This was an extremely expensive deadline but guys like Kelly, Peverly and Khudobin stuck around. History would have viewed this deadline as a disaster if Montreal had won in Round 1. But Boston came through and Kaberle led all Bruins defenders with 11 points. Blake Wheeler, though, … who cares? Just win, baby!


  • Jeff Carter


  • Jack Johnson
  • 2013 1st-rounder

What an underrated heist. The Kings went from the playoff bubble to winning their first Cup and having an elite goal-scorer locked up for 10 years. Is it really a deadline “buy” if you’re adding to your core long term?

Los Angeles Kings captain Dustin Brown kisses the Stanley Cup after the Kings defeated the New Jersey Devils 6-1 in Game 6 of the 2012 Stanley Cup Finals. (Mark J. Terrill/AP)


  • Michal Handzus
  • Kirill Gotovets
  • Maxim Sauve


  • 2013 4th-rounder
  • Philippe Paradis
  • Rob Flick

So basically just a fourth for Handzus, a guy who contributed 11 points to their Cup run and who stuck around the next season. Cheap, simple and useful.


  • Marian Gaborik
  • 2nd-rounder
  • Another 2nd-rounder
  • Brayden McNabb
  • Johnathan Parker


  • 2014 2nd-rounder
  • Conditional 3rd-rounder
  • Matt Frattin
  • Hudson Fasching
  • Nicolas Deslauriers

The Kings locked Gaborik up long term after he led the team in playoff goals (14) and put up 22 points. The Kings picked up a pair of seconds for a pair of prospects, which isn’t a buy or sell. Gaborik was the Kings’ only deadline “buy” and he was a relatively cheap one. If the Kings call, the Blue Jackets need to let it go to voicemail.


  • Antoine Vermette
  • Kimmo Timonen
  • Andrew Desjardins
  • Spencer Abbott


  • 2015 1st-rounder
  • 2015 2nd-rounder
  • 2016 conditional pick
  • Conditional 2017 7th-rounder
  • Klas Dahlbeck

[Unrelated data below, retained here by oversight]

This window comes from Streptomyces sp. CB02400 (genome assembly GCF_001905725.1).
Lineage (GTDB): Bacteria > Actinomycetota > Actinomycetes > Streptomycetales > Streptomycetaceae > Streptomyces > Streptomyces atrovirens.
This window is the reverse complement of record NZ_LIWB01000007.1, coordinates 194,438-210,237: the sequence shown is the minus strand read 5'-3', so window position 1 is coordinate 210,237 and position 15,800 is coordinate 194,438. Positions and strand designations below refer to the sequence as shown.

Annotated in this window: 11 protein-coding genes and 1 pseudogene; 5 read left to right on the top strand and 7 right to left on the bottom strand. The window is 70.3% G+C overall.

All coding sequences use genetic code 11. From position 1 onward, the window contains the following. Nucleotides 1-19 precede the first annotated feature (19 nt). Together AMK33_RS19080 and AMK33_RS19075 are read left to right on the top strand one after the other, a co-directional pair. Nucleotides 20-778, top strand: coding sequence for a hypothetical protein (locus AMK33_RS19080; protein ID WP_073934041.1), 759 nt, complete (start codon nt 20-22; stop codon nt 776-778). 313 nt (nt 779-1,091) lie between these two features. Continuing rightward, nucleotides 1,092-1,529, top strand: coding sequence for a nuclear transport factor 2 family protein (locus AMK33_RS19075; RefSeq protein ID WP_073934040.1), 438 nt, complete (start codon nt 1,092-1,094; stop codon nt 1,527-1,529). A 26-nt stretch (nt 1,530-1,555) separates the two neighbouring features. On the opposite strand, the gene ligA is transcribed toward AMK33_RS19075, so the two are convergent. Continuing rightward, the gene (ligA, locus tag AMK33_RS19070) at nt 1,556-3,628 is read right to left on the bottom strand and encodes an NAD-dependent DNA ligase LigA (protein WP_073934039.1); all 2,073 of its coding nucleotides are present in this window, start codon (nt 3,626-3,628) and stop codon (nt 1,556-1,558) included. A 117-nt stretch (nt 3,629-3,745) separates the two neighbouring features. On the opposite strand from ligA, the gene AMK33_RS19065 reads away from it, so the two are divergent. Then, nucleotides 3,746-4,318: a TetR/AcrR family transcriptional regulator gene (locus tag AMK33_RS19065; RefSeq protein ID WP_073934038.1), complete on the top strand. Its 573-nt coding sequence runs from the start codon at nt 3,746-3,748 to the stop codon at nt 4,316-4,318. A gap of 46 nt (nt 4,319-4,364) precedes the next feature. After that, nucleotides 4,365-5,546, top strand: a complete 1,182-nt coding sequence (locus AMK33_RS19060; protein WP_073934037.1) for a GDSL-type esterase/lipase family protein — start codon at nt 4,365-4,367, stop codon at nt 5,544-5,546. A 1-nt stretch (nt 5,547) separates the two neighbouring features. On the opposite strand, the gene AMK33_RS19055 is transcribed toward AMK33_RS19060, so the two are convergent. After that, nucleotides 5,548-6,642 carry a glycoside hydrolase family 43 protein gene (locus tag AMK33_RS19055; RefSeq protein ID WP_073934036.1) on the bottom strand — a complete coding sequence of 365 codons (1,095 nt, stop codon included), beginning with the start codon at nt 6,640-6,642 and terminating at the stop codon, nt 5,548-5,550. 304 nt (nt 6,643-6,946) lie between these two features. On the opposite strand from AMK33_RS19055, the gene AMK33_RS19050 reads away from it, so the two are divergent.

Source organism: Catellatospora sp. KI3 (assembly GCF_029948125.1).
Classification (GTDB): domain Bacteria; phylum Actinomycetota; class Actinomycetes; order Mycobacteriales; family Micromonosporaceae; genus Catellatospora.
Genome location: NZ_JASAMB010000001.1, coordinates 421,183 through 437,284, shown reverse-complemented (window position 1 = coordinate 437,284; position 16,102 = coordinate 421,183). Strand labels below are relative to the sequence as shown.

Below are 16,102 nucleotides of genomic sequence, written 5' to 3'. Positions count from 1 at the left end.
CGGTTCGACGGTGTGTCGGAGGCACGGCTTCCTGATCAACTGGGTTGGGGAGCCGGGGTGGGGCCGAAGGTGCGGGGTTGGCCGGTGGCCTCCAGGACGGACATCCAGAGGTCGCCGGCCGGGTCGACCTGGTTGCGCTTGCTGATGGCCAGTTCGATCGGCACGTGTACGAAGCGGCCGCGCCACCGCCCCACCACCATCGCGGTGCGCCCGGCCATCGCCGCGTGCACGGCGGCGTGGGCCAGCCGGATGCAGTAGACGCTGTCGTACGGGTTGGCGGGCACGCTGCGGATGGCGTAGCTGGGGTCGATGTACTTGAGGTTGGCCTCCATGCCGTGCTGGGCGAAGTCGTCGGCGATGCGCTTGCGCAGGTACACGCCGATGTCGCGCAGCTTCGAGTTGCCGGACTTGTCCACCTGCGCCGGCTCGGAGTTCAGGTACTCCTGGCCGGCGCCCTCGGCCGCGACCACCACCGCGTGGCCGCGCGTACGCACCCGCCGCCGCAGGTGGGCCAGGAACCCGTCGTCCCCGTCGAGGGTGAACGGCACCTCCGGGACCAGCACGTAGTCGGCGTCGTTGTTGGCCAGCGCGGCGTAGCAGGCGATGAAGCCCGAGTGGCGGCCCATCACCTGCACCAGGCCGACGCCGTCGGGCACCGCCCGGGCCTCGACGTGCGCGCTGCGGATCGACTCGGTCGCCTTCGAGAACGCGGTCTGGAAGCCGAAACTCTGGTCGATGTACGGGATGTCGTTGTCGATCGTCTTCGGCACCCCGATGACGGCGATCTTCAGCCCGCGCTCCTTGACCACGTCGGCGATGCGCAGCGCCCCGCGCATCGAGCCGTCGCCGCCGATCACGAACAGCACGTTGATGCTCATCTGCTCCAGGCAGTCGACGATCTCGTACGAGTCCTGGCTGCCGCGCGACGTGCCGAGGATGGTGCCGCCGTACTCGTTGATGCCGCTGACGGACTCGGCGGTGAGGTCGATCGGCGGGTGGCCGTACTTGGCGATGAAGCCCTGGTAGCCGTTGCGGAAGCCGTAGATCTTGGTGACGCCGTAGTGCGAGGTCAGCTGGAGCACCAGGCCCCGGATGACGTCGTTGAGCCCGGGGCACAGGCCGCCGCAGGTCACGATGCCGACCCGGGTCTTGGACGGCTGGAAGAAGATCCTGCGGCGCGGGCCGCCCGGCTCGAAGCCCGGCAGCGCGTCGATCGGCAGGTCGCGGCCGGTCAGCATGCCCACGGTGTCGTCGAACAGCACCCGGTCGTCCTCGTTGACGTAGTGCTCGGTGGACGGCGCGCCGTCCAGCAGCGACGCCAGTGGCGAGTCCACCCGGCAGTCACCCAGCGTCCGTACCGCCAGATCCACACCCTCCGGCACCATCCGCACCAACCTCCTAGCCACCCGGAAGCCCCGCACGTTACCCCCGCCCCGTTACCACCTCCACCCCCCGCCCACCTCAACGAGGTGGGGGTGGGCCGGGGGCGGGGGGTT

• Ben Smith
  • T.J. Brennan

Vermette only had seven playoff points, although one was an overtime winner. Timonen’s ice time was low and he had no points in 18 games. Desjardins was a nice depth add. That’s a lot to pay for depth and spare parts but when you win, nobody seems to mind.

Antoine Vermette celebrates his game winning goal during the third period in Game 1 of the 2015 Stanley Cup Final against the Tampa Bay Lightning. (Phelan M. Ebenhack/AP)


  • Justin Schultz (extended)
  • Dustin Jeffrey
  • Dan O’Donoghue
  • James Melindy
  • Matthias Plachta
  • 2017 Conditional pick


  • 2016 3rd-rounder
  • Sergei Plotnikov
  • Matia Marcantuoni

All you need to know here is Justin Schultz for a third, which time has proven to be a great deal. The rest is noise.

The theme here seems to be a lot of moving minor-league parts but very little in the way of additions. The players that are “bought” at the deadline are almost always depth adds with the exception of Weight and Recchi in 2006 and Kaberle in 2011. Carter had so much term left that he doesn’t count. You could split hairs about Gaborik but he’s still in LA.

Buying at the deadline is extremely expensive. The 2015 Vermette deal is a great example of that. If you win then nobody cares but if you miss your shot, you’ve hurt your chances of winning in the future.

The moral of the story seems to be that almost all of these teams were elite with an exceptional core long before the trade deadline. If you need to add a major piece, like a top six forward, top four defender, or starting goalie, maybe you don’t belong with the big dogs in the first place.

Most students cram the night before a test. Great students hit the books early.